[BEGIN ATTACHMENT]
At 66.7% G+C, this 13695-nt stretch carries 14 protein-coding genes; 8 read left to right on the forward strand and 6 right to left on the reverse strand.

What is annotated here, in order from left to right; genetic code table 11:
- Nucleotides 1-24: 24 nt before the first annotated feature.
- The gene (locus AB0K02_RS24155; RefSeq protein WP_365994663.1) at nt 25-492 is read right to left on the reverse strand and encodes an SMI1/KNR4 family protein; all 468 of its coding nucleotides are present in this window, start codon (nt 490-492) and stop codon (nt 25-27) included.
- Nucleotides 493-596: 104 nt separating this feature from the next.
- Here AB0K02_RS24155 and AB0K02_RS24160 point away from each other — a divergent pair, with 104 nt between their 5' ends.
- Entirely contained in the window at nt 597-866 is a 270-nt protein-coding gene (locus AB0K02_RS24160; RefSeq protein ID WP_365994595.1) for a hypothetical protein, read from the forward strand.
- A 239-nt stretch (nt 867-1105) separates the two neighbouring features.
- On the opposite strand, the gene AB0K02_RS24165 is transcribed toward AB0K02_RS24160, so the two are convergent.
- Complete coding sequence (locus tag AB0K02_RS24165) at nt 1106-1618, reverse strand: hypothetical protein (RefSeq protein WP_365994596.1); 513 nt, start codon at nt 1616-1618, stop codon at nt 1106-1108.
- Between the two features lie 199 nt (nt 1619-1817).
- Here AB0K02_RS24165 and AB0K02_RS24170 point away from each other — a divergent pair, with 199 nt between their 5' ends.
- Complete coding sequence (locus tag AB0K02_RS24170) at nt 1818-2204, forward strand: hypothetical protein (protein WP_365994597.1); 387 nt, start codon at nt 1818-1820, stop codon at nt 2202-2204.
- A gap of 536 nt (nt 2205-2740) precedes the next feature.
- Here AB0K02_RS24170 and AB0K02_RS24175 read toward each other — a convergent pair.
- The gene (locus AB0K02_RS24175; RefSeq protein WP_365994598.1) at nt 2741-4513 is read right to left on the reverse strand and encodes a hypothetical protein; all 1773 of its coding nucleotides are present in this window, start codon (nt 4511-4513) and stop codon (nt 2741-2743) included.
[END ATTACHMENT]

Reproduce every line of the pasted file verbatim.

At 66.7% G+C, this 13695-nt stretch carries 14 protein-coding genes; 8 read left to right on the forward strand and 6 right to left on the reverse strand.

What is annotated here, in order from left to right; genetic code table 11:
- Nucleotides 1-24: 24 nt before the first annotated feature.
- The gene (locus AB0K02_RS24155; RefSeq protein WP_365994663.1) at nt 25-492 is read right to left on the reverse strand and encodes an SMI1/KNR4 family protein; all 468 of its coding nucleotides are present in this window, start codon (nt 490-492) and stop codon (nt 25-27) included.
- Nucleotides 493-596: 104 nt separating this feature from the next.
- Here AB0K02_RS24155 and AB0K02_RS24160 point away from each other — a divergent pair, with 104 nt between their 5' ends.
- Entirely contained in the window at nt 597-866 is a 270-nt protein-coding gene (locus AB0K02_RS24160; RefSeq protein ID WP_365994595.1) for a hypothetical protein, read from the forward strand.
- A 239-nt stretch (nt 867-1105) separates the two neighbouring features.
- On the opposite strand, the gene AB0K02_RS24165 is transcribed toward AB0K02_RS24160, so the two are convergent.
- Complete coding sequence (locus tag AB0K02_RS24165) at nt 1106-1618, reverse strand: hypothetical protein (RefSeq protein WP_365994596.1); 513 nt, start codon at nt 1616-1618, stop codon at nt 1106-1108.
- Between the two features lie 199 nt (nt 1619-1817).
- Here AB0K02_RS24165 and AB0K02_RS24170 point away from each other — a divergent pair, with 199 nt between their 5' ends.
- Complete coding sequence (locus tag AB0K02_RS24170) at nt 1818-2204, forward strand: hypothetical protein (protein WP_365994597.1); 387 nt, start codon at nt 1818-1820, stop codon at nt 2202-2204.
- A gap of 536 nt (nt 2205-2740) precedes the next feature.
- Here AB0K02_RS24170 and AB0K02_RS24175 read toward each other — a convergent pair.
- The gene (locus AB0K02_RS24175; RefSeq protein WP_365994598.1) at nt 2741-4513 is read right to left on the reverse strand and encodes a hypothetical protein; all 1773 of its coding nucleotides are present in this window, start codon (nt 4511-4513) and stop codon (nt 2741-2743) included.